• Note-taking Tools: A big challenge for kids is keeping long, digitally-sourced projects organized and librarians are helping with this, too. Subscription-based Noodle Tools remains a popular note-taking tool. On her library website, Valenza includes pathfinders leading to organizational tools, such as Evernote, and mind-mapping applications, like Glinkr (below), to sort project thoughts.

• Dashboards: What if your whole academic life could be organized on a single page? Librarians are raving about “dashboards”—a personal gateway to all of a student’s digitized academics, including their digital bookmarks for useful articles and applications. One is NetVibes, used in an award winning library-English department project at Creekview High School in Canton, Ga., in which 10th grade students customized their own gateways using such a dashboard.

• Reboot complete.

Dave Saltman is a writer and teacher in the Los Angeles area, and a contributor to Spotlight on Technology in Education (Harvard Education Press, 2011).

We will need lots more money to catch up to this article! However, 21st century learning takes place everyday at Highcroft.

Happy Reading,

Mrs. Wetherell

Is your book a "good fit?"

This week teachers asked me to teach the "good fit" book lesson. This is taken from The Daily 5 reading philosophy from real life teaching sisters Gail Boushey and Joan Moser. I explain that choosing books are just like choosing shoes. They have to be a good fit! After the lesson students choose books based on the acronym "I PICK". After much discussion students decide on their purpose for reading. Next they must choose a book that is interesting to them. However, this can be a daunting and time consuming process. Students are then guided on how to find a book that may appear interesting to them by looking at the cover and following through by reading about the book on the back cover or inside flap. Once the students believe this to be a book that is interesting to them specifically, he/she must open the book to see if they can read most of the words so they can understand or comprehend the text. Students need a great deal of support to be successful in choosing good fit books independently.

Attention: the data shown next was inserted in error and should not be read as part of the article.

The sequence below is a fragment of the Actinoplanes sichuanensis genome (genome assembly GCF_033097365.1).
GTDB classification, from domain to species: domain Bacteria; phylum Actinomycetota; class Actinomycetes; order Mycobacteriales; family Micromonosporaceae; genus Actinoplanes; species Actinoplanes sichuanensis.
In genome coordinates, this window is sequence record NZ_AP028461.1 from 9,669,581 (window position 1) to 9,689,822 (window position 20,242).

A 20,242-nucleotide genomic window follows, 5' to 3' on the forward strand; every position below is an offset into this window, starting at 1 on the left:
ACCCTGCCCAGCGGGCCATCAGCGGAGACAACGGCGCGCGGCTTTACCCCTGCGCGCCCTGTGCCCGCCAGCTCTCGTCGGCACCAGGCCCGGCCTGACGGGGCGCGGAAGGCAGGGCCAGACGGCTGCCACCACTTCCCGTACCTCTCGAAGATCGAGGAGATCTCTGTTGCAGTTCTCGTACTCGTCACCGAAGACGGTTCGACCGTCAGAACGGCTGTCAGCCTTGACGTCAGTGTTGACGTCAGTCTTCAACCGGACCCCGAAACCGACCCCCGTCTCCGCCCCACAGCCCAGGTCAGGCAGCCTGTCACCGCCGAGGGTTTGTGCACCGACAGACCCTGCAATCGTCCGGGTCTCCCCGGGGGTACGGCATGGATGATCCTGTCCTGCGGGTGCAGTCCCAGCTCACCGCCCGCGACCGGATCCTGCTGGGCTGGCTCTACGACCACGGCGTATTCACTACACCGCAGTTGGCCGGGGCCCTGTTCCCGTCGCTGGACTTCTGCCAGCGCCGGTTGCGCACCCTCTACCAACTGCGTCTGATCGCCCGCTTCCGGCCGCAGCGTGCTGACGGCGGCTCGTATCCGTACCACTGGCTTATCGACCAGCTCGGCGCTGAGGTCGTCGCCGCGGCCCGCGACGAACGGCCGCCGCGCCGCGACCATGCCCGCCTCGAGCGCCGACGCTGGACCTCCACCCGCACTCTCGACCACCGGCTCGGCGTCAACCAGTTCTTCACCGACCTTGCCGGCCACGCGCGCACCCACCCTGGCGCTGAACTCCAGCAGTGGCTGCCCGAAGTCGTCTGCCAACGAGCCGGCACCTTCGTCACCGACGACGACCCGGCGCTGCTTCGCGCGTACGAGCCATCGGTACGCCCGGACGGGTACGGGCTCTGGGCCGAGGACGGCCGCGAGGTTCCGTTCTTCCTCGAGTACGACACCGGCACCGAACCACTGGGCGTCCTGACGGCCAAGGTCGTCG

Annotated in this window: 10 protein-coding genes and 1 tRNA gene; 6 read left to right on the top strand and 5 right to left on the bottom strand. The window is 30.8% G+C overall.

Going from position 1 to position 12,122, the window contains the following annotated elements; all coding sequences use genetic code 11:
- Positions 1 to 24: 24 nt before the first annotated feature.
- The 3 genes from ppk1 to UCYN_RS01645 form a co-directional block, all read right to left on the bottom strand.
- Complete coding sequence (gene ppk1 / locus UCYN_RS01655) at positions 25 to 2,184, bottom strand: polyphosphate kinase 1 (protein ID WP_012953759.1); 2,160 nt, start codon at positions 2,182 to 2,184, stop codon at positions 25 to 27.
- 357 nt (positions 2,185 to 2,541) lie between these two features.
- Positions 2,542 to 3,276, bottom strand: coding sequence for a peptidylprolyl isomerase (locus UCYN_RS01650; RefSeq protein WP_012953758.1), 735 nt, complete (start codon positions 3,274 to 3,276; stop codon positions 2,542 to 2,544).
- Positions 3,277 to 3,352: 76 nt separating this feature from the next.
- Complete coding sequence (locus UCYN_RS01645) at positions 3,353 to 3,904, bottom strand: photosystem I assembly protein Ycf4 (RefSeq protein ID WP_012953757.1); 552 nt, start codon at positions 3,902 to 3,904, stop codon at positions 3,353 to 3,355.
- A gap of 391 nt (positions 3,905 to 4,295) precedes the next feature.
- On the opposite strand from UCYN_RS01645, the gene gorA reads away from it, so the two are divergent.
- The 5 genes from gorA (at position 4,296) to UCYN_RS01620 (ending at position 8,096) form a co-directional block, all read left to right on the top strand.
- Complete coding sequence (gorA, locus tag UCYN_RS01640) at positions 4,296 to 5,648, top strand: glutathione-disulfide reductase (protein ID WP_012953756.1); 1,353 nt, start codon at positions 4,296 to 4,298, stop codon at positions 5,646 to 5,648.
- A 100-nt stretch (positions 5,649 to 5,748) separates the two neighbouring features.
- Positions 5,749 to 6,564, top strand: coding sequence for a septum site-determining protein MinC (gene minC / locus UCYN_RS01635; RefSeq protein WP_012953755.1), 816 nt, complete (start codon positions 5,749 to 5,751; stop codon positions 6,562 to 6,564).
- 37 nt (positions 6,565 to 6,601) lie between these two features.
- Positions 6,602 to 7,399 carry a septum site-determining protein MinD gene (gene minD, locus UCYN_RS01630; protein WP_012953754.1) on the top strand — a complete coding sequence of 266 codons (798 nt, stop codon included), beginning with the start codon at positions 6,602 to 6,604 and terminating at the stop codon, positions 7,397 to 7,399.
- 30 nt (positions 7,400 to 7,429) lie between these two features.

The success of choosing good fit books is to have enough books on hand in classroom libraries and in the school library media center. This is why it is so important to have a healthy book budget and a school that backs the media center in providing current and popular books for students to select.

Ten skills every student needs...

What students should learn in school is at the forefront of the education reform debates taking place across the U.S. and elsewhere.

Ed-tech stakeholders for years have been touting the need for students to learn so-called “21st century skills” such as problem solving, critical thinking, and media literacy to prepare for the new global, digital economy, while others are calling for students to have strong math and science skills.

All of these skills are important—but what do educators and other school stakeholders think are the most important skills?